Nicotine Modulates Alcohol-Seeking and Relapse by Alcohol-Preferring (P) Rats in a Time-Dependent Manner
Article first published online: 20 JUN 2011
Copyright © 2011 by the Research Society on Alcoholism
Alcoholism: Clinical and Experimental Research
Volume 36, Issue 1, pages 43–54, January 2012
How to Cite
Hauser, S. R., Getachew, B., Oster, S. M., Dhaher, R., Ding, Z.-M., Bell, R. L., McBride, W. J. and Rodd, Z. A. (2012), Nicotine Modulates Alcohol-Seeking and Relapse by Alcohol-Preferring (P) Rats in a Time-Dependent Manner. Alcoholism: Clinical and Experimental Research, 36: 43–54. doi: 10.1111/j.1530-0277.2011.01579.x
- Issue published online: 3 JAN 2012
- Article first published online: 20 JUN 2011
- Received for publication November 10, 2010; accepted April 15, 2011.
- Ethanol Relapse;
- Pavlovian Spontaneous Recovery;
- Alcohol-Preferring Rat
Background: Alcohol is frequently co-abused with smoking. In humans, nicotine use can increase alcohol craving and consumption. The objectives of the current study were to assess the acute effects of nicotine on alcohol seeking and relapse at 2 different time points.
Methods: Adult female alcohol-preferring (P) rats were trained in 2-lever operant chambers to self-administer 15% ethanol (EtOH) (v/v) and water on a concurrent fixed-ratio 5–fixed-ratio 1 (FR5-FR1) schedule of reinforcement in daily 1-hour sessions. Following 10 weeks of daily 1-hour sessions, rats underwent 7 extinction sessions, followed by 2 weeks in their home cages. Rats were then returned to the operant chambers without EtOH or water being present for 4 sessions (Pavlovian Spontaneous Recovery [PSR]). Rats were then given a week in their home cage before being returned to the operant chambers with access to EtOH and water (relapse). Nicotine (0, 0.1, 0.3, or 1.0 mg/kg) was injected subcutaneously immediately or 4 hours prior to PSR or relapse testing.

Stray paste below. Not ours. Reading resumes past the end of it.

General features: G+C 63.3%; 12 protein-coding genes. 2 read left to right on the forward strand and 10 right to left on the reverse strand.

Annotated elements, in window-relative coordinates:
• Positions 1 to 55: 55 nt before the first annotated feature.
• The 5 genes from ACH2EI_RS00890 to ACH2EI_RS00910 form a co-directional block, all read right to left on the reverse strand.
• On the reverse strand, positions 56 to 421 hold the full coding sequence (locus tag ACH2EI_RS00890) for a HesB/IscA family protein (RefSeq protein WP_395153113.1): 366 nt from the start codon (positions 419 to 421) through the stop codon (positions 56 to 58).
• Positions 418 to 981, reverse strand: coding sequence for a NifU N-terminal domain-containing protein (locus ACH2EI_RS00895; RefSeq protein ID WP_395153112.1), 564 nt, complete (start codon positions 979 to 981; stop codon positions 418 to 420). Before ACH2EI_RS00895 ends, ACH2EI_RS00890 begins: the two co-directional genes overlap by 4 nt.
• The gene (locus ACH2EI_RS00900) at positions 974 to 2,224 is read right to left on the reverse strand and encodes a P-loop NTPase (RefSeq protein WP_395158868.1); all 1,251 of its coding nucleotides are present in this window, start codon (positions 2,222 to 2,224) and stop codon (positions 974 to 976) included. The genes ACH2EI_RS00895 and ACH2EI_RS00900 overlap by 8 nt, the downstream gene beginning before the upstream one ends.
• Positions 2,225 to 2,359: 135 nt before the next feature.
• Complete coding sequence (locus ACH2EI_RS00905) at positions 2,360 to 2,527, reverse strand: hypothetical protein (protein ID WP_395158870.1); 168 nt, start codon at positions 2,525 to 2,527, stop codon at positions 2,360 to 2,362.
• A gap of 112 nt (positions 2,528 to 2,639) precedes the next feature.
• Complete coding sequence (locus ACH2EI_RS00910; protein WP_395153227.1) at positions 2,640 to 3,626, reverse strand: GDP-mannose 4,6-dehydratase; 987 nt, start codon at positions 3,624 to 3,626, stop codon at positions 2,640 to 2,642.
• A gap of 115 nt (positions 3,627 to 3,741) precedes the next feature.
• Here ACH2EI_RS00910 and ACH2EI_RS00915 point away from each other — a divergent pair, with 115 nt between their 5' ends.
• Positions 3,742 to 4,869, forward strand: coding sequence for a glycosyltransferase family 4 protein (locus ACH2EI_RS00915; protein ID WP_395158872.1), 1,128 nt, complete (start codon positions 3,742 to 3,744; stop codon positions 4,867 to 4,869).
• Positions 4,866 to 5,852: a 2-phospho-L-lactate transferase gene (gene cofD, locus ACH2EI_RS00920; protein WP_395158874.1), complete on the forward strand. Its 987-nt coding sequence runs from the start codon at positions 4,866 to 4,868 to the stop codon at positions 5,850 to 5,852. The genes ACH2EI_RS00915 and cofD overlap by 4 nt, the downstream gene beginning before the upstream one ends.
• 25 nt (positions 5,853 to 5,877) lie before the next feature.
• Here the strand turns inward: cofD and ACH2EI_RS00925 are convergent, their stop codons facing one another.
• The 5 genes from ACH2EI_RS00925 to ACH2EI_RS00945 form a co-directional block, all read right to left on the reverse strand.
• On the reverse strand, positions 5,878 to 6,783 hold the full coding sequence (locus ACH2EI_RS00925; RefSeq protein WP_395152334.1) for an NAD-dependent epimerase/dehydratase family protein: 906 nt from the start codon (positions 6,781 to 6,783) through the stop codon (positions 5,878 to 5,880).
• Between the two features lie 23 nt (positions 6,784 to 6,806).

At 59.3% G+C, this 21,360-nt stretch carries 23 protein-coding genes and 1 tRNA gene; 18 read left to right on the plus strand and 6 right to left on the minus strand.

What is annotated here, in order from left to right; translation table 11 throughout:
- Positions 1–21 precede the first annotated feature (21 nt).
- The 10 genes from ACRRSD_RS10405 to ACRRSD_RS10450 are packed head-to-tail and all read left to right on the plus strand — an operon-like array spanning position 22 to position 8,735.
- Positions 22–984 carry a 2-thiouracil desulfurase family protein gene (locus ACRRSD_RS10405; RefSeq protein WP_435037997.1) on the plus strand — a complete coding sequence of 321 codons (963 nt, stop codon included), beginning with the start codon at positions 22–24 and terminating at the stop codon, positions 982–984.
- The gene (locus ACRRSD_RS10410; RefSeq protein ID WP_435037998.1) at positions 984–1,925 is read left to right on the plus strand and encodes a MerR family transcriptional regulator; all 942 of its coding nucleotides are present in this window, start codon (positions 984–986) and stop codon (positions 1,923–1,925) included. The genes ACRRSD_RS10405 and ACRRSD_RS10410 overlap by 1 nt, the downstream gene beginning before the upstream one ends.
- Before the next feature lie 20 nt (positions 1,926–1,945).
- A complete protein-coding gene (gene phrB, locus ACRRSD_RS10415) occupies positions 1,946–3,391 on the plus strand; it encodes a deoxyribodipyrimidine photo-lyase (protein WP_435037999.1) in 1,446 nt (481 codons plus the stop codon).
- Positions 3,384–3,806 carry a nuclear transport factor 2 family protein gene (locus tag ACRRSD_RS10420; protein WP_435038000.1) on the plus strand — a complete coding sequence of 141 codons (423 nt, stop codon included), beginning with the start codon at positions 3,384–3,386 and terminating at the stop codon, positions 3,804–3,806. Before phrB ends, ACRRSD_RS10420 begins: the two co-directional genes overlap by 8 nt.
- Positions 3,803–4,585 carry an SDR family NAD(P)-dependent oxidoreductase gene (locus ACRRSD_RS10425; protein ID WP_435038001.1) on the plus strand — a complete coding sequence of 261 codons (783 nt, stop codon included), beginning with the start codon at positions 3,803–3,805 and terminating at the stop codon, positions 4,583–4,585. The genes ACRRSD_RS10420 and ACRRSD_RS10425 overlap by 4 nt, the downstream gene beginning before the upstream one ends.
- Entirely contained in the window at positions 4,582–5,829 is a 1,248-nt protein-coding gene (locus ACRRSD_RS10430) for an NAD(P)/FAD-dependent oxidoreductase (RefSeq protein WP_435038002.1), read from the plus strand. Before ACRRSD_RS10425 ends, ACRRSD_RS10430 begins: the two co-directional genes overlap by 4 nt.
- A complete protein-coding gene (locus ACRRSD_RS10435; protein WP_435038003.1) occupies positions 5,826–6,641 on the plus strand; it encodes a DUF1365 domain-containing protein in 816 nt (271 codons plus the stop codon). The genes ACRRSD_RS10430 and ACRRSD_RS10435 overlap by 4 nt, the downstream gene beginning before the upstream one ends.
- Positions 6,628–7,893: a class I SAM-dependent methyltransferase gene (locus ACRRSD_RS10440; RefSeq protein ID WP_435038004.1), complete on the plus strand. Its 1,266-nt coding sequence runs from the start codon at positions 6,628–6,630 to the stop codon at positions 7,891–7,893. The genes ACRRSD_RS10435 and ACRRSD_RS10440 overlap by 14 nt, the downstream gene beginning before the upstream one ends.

Results: Injections of nicotine immediately prior to testing reduced (5 to 10 responses PSR; 50 to 60 responses relapse), whereas injections of nicotine 4 hours prior to testing increased (up to 150 responses for PSR; up to 400 responses for relapse with 1.0 mg/kg dose) responses on the EtOH lever during PSR and relapse tests.
Conclusions: The results of this study demonstrate that acute effects of nicotine on EtOH-seeking and relapse behaviors may be time dependent, with the immediate effects being a result of nicotine possibly acting as a substitute for EtOH, whereas with a delay of 4 hours, priming effects of nicotine alterations in nicotinic receptors, and/or the effects of nicotine’s metabolites (i.e., cotinine and nornicotine) may enhance the expression of EtOH-seeking and relapse behaviors.